Another big difference is it’s instant use. There’s no waiting around for it to dry, it just needs to cool down, so you can work with it around a campfire and instantly fix something… I even fixed a hole in my shoe once! It’s also reusable, so if you don’t get it right first time you can just reheat and go for it again. Or when you’ve finished with the fix you can melt it back down and do something different next time.

Coloured FORMcard samples

FORMcard comes in handy, credit-card sized pieces

When you first decided to create the product which countries did you look to for production first?

India and China. We took two routes, using Alibaba and using a contact we already had over there.

I have to be honest, using Alibaba was nothing short of terrifying. The level of interaction with factories over there ranged from the surreal to the alarming. Firstly they would just generally ignore the specifics of the messages I would send e.g. just substituting their own material instead of mine when replying, this does not instil confidence!   Then after actually establishing some contact with possible manufacturers and developing a real conversation with them we received emails from ‘CEOs’ warning us that their email accounts had been hacked and that we should not send any money to the people we had been speaking to! The whole interaction with all the different companies there just sent alarm bells ringing.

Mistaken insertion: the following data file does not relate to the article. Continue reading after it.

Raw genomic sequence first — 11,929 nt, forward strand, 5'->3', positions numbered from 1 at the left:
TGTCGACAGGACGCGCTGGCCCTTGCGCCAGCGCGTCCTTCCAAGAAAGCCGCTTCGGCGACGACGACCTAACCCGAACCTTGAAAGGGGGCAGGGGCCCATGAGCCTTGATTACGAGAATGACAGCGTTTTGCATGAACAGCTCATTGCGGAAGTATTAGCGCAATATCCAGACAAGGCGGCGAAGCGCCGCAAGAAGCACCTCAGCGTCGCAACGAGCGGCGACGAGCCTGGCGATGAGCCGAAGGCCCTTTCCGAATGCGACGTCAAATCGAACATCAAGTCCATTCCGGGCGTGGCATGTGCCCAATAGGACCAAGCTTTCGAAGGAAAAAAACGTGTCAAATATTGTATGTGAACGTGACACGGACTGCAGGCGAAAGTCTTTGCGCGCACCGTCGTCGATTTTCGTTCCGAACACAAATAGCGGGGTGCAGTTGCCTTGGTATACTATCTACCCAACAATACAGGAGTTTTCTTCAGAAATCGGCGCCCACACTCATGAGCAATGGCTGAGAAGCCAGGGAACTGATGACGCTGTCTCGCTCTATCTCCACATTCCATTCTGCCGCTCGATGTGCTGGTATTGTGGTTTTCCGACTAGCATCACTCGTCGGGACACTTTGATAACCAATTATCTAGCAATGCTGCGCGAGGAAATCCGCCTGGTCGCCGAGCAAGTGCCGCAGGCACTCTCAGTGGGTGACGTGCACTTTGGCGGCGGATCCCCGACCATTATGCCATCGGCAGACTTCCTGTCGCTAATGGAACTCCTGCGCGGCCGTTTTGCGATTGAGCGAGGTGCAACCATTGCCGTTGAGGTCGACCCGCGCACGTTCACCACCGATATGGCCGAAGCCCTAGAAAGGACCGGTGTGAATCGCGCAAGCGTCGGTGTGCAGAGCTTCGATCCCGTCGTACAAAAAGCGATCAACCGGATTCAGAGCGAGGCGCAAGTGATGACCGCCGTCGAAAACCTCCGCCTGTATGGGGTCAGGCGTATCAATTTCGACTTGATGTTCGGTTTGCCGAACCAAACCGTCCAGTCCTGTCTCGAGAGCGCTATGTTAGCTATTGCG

We also tried to involve a contact we had over there, a good friend who has worked in China for many years in this field, and although he was interested he gave a very clear warning that if we did actually find someone to work with and they realise that production is going well, they will soon after rip off the product and start using the mould for their own production. Everything was quite depressingly predictable really!

We contacted more than 100 companies internationally to try and get prices and it was a real eye open!

How did you find the chemical company and injection moulders that are making the plastic in the UK?

As I say I had already been working with the thermoplastic distributor previously which are U.K. produced, so this was simply a matter of negotiating an agreeable supply chain with them. They’ve been very supportive and we’re now working with them on the logistics side of things.